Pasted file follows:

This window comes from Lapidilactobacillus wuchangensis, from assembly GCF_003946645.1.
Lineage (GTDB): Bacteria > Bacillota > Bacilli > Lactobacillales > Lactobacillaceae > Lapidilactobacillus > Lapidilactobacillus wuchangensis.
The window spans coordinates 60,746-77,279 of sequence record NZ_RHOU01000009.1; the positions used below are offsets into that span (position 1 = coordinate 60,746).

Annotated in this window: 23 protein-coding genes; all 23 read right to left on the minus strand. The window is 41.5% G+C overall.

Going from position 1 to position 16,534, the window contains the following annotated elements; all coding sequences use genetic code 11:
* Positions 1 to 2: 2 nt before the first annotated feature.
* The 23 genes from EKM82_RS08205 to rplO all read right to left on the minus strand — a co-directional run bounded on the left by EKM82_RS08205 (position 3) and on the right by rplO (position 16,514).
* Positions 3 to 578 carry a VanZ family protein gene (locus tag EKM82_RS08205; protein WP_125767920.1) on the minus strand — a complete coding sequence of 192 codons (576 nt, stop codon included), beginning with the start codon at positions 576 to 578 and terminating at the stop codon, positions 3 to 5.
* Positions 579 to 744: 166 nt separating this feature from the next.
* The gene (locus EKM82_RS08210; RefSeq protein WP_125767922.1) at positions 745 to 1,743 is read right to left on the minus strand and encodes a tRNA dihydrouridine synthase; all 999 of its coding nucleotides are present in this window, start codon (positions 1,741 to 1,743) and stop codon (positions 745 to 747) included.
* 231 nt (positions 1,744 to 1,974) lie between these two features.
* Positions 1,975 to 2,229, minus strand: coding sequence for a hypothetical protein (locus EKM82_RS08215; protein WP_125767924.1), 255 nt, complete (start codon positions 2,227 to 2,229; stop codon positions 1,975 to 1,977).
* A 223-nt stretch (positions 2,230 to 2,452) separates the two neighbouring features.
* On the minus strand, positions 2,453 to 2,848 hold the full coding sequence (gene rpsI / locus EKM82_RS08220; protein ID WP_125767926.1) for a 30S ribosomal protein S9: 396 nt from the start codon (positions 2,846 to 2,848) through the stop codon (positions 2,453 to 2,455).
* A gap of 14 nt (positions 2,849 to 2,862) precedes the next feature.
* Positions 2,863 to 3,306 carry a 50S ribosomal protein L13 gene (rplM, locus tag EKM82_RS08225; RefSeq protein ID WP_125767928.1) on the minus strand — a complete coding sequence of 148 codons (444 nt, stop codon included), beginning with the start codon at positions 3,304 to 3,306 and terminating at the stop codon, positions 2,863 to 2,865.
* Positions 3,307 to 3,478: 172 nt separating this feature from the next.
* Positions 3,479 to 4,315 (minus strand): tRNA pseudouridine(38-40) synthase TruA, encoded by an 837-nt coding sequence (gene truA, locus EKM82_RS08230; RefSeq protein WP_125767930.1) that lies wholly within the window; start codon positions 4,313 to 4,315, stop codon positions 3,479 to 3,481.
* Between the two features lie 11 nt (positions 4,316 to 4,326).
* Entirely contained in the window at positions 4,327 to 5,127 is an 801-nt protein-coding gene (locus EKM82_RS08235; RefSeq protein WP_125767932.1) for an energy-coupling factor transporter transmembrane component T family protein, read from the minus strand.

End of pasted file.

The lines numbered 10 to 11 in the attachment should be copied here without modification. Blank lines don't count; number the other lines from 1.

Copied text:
* The gene (locus EKM82_RS08210; RefSeq protein WP_125767922.1) at positions 745 to 1,743 is read right to left on the minus strand and encodes a tRNA dihydrouridine synthase; all 999 of its coding nucleotides are present in this window, start codon (positions 1,741 to 1,743) and stop codon (positions 745 to 747) included.
* 231 nt (positions 1,744 to 1,974) lie between these two features.